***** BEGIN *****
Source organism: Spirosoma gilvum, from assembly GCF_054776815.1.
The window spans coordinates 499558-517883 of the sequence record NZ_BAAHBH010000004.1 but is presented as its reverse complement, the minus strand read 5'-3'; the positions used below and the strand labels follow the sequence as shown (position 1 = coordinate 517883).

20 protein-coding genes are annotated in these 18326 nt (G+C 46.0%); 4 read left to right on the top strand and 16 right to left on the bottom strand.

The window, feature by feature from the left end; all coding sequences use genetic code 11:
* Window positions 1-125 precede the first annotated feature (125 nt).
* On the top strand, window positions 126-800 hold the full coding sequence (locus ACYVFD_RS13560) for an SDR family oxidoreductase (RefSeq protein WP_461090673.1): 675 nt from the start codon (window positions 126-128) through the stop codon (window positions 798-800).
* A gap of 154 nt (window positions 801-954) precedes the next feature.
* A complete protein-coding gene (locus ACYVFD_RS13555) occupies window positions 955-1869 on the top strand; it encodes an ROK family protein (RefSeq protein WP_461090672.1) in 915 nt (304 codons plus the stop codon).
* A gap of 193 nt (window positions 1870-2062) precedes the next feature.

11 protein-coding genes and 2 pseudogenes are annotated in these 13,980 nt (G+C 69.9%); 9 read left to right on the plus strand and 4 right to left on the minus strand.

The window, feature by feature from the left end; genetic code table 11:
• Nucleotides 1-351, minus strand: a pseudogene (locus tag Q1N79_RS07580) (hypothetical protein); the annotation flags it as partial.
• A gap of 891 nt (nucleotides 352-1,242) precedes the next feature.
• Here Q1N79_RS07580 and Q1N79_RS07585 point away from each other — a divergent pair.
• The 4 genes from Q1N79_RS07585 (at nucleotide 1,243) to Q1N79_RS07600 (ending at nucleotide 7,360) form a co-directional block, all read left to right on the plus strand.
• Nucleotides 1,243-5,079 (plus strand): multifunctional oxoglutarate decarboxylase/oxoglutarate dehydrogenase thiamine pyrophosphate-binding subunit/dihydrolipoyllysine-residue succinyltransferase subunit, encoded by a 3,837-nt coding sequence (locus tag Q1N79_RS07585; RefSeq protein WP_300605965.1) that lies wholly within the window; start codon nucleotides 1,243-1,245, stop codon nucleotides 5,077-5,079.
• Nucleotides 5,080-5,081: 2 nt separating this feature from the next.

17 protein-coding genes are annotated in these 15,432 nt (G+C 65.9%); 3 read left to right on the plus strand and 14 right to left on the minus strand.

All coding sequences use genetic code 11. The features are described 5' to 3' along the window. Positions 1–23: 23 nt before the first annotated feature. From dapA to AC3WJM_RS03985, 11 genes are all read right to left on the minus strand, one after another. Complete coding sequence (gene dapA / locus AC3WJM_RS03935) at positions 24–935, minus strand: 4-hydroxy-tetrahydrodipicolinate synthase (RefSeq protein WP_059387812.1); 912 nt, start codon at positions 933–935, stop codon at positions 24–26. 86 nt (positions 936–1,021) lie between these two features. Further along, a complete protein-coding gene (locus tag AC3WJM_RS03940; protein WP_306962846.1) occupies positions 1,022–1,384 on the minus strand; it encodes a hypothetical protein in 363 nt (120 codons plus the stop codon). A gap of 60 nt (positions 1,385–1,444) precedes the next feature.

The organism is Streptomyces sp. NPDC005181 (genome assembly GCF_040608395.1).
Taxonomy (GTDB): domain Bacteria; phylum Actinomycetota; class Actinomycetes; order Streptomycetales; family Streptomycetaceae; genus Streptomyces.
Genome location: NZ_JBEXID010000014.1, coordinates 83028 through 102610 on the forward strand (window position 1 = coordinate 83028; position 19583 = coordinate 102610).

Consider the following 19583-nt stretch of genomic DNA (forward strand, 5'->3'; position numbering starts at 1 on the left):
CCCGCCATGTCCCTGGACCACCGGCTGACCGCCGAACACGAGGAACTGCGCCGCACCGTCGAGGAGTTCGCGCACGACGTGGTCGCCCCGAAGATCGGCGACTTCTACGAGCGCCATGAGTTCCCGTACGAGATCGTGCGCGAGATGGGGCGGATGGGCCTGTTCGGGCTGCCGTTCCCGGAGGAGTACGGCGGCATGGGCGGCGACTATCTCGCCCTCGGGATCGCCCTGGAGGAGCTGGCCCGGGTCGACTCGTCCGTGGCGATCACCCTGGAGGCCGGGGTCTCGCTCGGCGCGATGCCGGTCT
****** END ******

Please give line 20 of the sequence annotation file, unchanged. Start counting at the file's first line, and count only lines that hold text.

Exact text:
The organism is Streptomyces sp. NPDC005181 (genome assembly GCF_040608395.1).